With the New Year the corporate lobbyists and the Obama administration are stepping up their drive for passage of the Trans-Pacific Partnership (TPP), the new trade deal being negotiated in secret by the United States and eleven countries in the Pacific region. The key at the moment is Congressional approval of fast-track authority. This would give any agreement a straight up or down vote on an accelerated timetable.
Fast-track authority would virtually guarantee passage since members would face intense pressure from corporate contributors and the media, in both the news and opinion sections, to support the deal. Failure to support a deal would mean that a member would be labeled a protectionist Neanderthal (name-calling is standard fare in Washington when pushing for trade deals) in addition to being badly under-funded in their re-election campaign.
As has frequently been noted, the TPP is not really about trade. The tariff barriers and quotas between the TPP countries are already low in most cases. Rather the point of the deal is to put in place a structure of regulations that will be more friendly to the large corporations who are in many cases directly part of the negotiating process.
The provisions in the agreement will overrule measures passed by national, state, and local legislative bodies, in effect stripping democratically elected officials of much of their authority. Since most of the text is still secret we can only speculate on what the final agreement will include.
The leaked chapter on intellectual property indicated that it would likely mean sharply higher drug prices in many countries since the TPP would strengthen patents and related restrictions on selling drugs. The final agreement may limit the ability of governments to regulate fracking. In the United States, federal law prohibits state and local governments from requiring disclosure of the chemicals used in the fracking process. This makes it far more difficult to detect pollution of ground water and drinking water. The TPP may include a similar provision.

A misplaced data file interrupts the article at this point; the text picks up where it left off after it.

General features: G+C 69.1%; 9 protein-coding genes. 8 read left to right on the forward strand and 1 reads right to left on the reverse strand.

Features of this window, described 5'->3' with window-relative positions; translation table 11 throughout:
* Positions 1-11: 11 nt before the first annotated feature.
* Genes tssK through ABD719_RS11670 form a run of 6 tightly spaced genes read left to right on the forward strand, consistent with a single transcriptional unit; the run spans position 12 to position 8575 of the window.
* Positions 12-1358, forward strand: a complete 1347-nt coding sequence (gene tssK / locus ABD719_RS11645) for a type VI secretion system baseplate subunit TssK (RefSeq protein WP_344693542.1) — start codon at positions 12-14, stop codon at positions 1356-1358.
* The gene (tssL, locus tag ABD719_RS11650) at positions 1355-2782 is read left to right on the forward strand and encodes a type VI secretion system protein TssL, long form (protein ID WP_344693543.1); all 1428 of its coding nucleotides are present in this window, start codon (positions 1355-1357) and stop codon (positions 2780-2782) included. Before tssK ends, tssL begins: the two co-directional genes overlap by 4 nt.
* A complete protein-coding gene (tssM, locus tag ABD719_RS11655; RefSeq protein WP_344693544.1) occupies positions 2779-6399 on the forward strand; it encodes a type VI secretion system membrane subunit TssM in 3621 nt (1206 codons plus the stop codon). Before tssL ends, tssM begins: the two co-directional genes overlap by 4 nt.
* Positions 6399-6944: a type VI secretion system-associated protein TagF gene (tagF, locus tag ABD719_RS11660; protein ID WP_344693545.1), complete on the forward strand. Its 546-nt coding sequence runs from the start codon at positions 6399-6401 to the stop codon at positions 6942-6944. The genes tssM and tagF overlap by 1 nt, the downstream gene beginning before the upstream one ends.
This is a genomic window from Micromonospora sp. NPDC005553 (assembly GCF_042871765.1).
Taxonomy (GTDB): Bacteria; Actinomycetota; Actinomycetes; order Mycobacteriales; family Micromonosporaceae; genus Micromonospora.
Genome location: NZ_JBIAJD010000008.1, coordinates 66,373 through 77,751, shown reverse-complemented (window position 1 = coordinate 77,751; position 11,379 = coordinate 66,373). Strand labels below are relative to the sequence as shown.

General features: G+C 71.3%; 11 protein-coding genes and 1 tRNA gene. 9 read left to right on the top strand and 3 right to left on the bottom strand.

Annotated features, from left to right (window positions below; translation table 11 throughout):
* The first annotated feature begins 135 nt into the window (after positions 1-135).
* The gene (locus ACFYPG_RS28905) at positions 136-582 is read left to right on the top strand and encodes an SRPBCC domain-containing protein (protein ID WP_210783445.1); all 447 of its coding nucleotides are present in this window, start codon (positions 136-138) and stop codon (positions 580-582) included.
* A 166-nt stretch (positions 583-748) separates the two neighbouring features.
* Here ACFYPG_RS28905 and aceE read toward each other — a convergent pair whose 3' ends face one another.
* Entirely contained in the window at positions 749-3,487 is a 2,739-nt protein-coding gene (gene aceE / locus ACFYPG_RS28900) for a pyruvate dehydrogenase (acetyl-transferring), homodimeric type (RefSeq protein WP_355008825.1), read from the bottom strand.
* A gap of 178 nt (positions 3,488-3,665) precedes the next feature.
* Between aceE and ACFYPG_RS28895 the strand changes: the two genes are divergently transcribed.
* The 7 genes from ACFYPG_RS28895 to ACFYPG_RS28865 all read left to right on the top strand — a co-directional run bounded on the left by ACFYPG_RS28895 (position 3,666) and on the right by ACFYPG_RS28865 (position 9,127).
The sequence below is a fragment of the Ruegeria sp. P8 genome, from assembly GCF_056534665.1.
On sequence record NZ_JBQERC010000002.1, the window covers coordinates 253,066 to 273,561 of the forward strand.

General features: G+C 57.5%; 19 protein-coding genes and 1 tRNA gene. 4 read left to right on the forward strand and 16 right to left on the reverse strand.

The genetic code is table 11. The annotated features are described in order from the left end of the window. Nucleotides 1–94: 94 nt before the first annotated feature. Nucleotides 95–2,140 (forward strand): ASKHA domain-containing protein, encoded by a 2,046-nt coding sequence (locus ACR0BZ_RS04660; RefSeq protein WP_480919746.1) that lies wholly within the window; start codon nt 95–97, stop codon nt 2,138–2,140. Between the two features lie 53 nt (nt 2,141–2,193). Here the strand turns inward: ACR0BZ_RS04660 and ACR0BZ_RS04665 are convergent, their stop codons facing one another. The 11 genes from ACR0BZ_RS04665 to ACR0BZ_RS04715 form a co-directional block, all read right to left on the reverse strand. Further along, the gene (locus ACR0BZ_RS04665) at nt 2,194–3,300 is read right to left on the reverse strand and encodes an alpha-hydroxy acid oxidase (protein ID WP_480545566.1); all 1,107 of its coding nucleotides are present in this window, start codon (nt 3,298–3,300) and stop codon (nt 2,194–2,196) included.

It may also include restrictions on the ability of governments to regulate the financial sector. This could allow banks to skirt rules in Dodd-Frank or comparable financial reform bills approved by other countries.
It is likely that many of the provisions in the final agreement would be highly unpopular if they were put up for a vote, but the whole point of getting the deal as a fast-tracked take it or leave it deal is to prevent individual provisions from ever being considered. And there will be enormous pressure to take it.
That is what we saw with the full court press used to pass NAFTA. And twenty years later the media and the economics profession are still covering up on the impact of NAFTA in order to avoid embarrassment to the deal's supporters. For example, The Washington Post recently wrote about Mexico's growing middle class which it attributed in part to NAFTA. This is in spite of the fact that Mexico had the second slowest growth on any country in Latin America since the passage of NAFTA.
The Washington Post also bizarrely asserted in a 2007 editorial attacking presidential candidates for criticizing NAFTA that Mexico's GDP had quadrupled since 1988. In fact, its growth was just 83 percent.
The economics profession, or at least pillars such as the World Bank, has also been prepared to make up numbers to make it appear NAFTA was a success. On the tenth anniversary of NAFTA the World Bank published a report touting the benefits of NAFTA to both the United States and Mexico.
One of the key claims in this report was that NAFTA had produced faster growth in Mexico, leading to a convergence in living standards between Mexico and the United States. It is easy to see that this was not true. According to IMF data, Mexico's per capita GDP rose by 29.1 percent from 1993 to 2002, the last year in the study. By contrast, per capita GDP had risen by 44.2 percent in the United States over the same period.
Typically we would expect that a developing country would have more rapid growth than a rich country like the United States, so it would not be clear whether any convergence was due to NAFTA or would have happened regardless. However since growth in the U.S. outpaced growth in Mexico there was no convergence to argue over, the gap in incomes became larger.
Nonetheless, the World Bank's report trumpeted the success of NAFTA, showing how it led to greater prosperity for Mexico. They used a mistaken analysis to get this result, which the Bank has refused to correct to this day.
This is what the opponents of the TPP can expect to encounter. All the rules of objectivity that the media claim to respect will be thrown in the dustbin. The same applies to any norms of professional integrity in economics.
Big money is at stake here and the big boys intend to get a win with TPP. Logic, numbers, and evidence face an uphill battle.